Friday, November 20, 2015

Of Pixies and Proboscis Monkeys

Because you demanded it (well, two of you), I now proudly present the proboscis monkey (or bekantan) and pixie as playable races for Blood & Treasure. I will expect to see many bekantan and pixie characters popping up in the next few months to reward me for my toil.


Found HERE; modified by yours truly
The life of a bekantan is boring. They dwell in the treetops, grazing on leaves. Because the leaves contain toxins, they only eat young leaves, and they only eat a few leaves from each tree, to avoid too big a build-up of that tree’s particular toxins in their system. Tree to tree, leaf after leaf. Boring.

A rare bekantan is born a little smarter than its kin, and wants a little more out of life. These bekantan become adventurers.

Bekantan have reddish-orange fur and pink-orange faces. They are notable for their large noses (especially on the males) and pot bellies.

Bekantan are not particularly violent, and couple with their small size makes them relatively poor warriors. They usually are not intelligent enough to become magic-users, and few enter the priestly ranks. This makes most bekantans thieves (or Jimmy Durante impersonators, but I haven’t written that class yet, so we’ll let it lie).

Bekantan modify their starting ability scores as follows: Str -1, Dex +2, Int -2, Wis +1, Cha -1

Bekantan have a base movement rate of 30' per round and a climb speed of 20’ per round. They have a knack for climbing sheer surfaces, jumping and swimming (they have webbed toes). Bekantan enjoy a +2 bonus to save vs. poison. They can make a bite attack for 1d3 damage in place of a weapon attack.

Bekantan can multi-class as fighter/thieves, magic-user/thieves or cleric/thieves if they can meet the requirements.


Pixies are fey kin to halflings, though far less likely to mingle with humanoids than their portly, burrowing cousins. Most live a carefree existence in the woods, doing fey stuff and ignoring the world of men and dwarves (and elves and half-elves and half-orcs and … you get the idea). A few are bold enough to step out of the woods and become adventurers.

Pixies modify their starting ability scores as follows: Str -3, Dex +3, Int +2, Wis +1

Pixies are small creatures with a base movement rate of 20’ per round. They can also fly at a speed of 60’ per round if they do not wear armor heavier than padded or leather and if they are not encumbered.

Pixies have numerous magical abilities. They can become invisible, at will, for up to 1 minute per day per level (per the invisibility spell). They also enjoy a +2 bonus to save vs. magic.

Pixies with a Charisma score of at least 11 can cast the following spells, each once per day: Detect thoughts (ESP), detect evil and dancing lights.

Pixies can multi-class as fighter/sorcerers and sorcerer/thieves if they can meet the requirements.

All pixies suffer a -20% penalty to earned experience, due to their numerous special abilities. Pixies cannot advance beyond 8th level as sorcerers or warlocks (alternate sorcerer class), or 7th level in other classes.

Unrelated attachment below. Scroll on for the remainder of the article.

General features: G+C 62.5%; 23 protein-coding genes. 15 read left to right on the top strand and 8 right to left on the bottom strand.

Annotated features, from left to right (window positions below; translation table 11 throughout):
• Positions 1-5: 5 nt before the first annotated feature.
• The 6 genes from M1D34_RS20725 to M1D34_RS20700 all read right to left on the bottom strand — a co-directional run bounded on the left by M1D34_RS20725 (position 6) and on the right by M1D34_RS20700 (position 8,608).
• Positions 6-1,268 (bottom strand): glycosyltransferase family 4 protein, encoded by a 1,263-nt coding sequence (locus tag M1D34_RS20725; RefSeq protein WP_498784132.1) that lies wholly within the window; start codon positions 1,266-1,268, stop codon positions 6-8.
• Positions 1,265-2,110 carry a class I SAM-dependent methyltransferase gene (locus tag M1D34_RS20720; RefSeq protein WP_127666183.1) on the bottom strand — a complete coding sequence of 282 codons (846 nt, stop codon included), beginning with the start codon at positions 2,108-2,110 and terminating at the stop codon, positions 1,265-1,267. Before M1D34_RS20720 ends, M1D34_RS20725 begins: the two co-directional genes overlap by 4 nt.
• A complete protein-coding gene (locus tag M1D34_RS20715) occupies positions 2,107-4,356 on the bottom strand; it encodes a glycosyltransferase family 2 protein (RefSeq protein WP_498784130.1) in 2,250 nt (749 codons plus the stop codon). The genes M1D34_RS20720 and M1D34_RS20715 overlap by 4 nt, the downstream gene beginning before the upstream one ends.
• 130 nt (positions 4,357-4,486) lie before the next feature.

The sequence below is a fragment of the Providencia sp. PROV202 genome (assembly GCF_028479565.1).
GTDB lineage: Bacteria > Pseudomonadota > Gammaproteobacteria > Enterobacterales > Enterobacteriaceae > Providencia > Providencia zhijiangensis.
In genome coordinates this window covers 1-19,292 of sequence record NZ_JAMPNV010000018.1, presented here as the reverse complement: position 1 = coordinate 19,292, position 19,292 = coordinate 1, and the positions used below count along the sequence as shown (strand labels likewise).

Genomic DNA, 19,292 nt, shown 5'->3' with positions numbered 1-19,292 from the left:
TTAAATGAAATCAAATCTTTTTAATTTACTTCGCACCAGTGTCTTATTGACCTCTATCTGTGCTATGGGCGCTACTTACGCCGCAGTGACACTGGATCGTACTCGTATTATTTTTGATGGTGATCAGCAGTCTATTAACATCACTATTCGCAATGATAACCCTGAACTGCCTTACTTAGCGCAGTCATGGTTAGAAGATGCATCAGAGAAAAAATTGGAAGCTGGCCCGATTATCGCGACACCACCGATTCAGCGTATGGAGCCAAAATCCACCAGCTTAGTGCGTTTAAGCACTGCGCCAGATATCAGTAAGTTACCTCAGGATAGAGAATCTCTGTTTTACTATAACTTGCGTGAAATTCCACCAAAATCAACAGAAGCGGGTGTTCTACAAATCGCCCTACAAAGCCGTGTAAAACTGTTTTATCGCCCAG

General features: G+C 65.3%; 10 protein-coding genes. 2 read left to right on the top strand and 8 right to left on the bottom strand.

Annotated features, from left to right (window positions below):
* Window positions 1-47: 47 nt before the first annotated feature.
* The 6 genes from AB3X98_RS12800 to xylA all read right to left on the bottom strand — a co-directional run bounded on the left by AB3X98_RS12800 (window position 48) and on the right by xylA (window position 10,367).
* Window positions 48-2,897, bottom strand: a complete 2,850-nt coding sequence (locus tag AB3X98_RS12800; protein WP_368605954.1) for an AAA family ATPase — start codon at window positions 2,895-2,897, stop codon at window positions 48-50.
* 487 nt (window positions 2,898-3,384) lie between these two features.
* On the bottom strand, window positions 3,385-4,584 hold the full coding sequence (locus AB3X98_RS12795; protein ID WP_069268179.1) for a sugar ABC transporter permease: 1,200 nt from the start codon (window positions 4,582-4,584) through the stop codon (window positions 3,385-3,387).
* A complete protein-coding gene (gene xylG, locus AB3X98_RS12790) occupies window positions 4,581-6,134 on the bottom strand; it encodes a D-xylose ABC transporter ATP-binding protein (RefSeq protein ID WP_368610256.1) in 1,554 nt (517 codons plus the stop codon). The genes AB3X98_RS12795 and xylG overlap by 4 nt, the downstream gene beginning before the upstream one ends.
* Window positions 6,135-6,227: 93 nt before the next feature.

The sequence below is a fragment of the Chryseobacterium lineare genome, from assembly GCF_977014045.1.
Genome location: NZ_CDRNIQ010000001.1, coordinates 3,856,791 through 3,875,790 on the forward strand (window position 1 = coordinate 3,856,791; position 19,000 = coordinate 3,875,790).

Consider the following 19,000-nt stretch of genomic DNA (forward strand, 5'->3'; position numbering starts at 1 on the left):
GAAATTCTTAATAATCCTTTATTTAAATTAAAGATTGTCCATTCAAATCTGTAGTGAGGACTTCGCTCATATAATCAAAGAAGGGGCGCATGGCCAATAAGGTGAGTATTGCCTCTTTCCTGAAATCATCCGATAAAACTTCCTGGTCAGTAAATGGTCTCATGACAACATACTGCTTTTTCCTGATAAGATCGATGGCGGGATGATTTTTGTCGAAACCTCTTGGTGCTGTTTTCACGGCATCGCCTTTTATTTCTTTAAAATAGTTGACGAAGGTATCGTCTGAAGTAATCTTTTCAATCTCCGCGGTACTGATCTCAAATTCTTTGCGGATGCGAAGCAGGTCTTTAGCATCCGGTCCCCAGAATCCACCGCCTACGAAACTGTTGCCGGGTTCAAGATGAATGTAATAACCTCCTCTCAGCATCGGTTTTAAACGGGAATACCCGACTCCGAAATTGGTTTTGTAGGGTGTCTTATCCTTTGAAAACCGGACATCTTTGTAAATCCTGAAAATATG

Wednesday, November 11, 2015

Beasts of Mild Interest [Monsters]

I was groovin' around the internet the other day and came across some cool animal pictures. So I made stats for them. Because I'm a geek.

Not all of these animals are dangerous, per se, but in D&D world everything is trying to kill you, so why not these blokes. They could also be used to make giant versions, weird hybrids, lycanthropes or be used as familiars, so enjoy!

Maned Wolf
Image via Wikipedia

Size/Type: Small Animal
Hit Dice: 0
Armor Class: 12
Attack: 1 bite (1d4 + trip)
Movement: 40
Saves: F14 R13 W19
Alignment: Neutral (N)
Intelligence: Animal
No. Appearing: 1
XP: 50 (CL 1)

Maned wolves are the tallest canines in the world. They have a distinct odor, which is why they are also known as "skunk wolves". They are native to Brazil. They would make cool mounts for pixies.


Size/Type: Medium Animal
Hit Dice: 3
Armor Class: 13
Attack: 1 bite (1d6 + constrict) or tail (1d8)
Movement: 30 (Swim 40)
Saves: F12 R12 W17
Alignment: Neutral (N)
Intelligence: Animal
No. Appearing: 1d8
XP: 300 (CL 4)

Gharials are river crocodiles from India. They have very narrow snouts, and tremendous maneuverability when swimming.

Gharial - Large
Image via Wikipedia

Size/Type: Large Animal
Hit Dice: 9
Armor Class: 12
Attack: 1 bite (2d6 + constrict) or tail (2d6)
Movement: 30 (Swim 40)
Saves: F8 R9 W14
Alignment: Neutral (N)
Intelligence: Animal
No. Appearing: 1
XP: 900 (CL 10)

While most gharials adhere to the previous stats, some males grow much larger.

Bekantan (Proboscis Monkey)
Image via Wikipedia

Size/Type: Small Animal
Hit Dice: 0
Armor Class: 12
Attack: 1 bite (1d3)
Movement: 30 (Climb 30)
Saves: F14 R13 W19
Alignment: Neutral (N)
Intelligence: Animal
No. Appearing: 1d10+8
XP: 25 (CL 0)

Proboscis monkeys live in large bands in roughly the same terrain as orangutans. They can swim up to 60 feet underwater.


Size/Type: Large Animal
Hit Dice: 5
Armor Class: 12
Attack: 1 slam (1d6)
Movement: 40
Saves: F10 R11 W16
Alignment: Neutral (N)
Intelligence: Animal
No. Appearing: 1
XP: 250 (CL 5)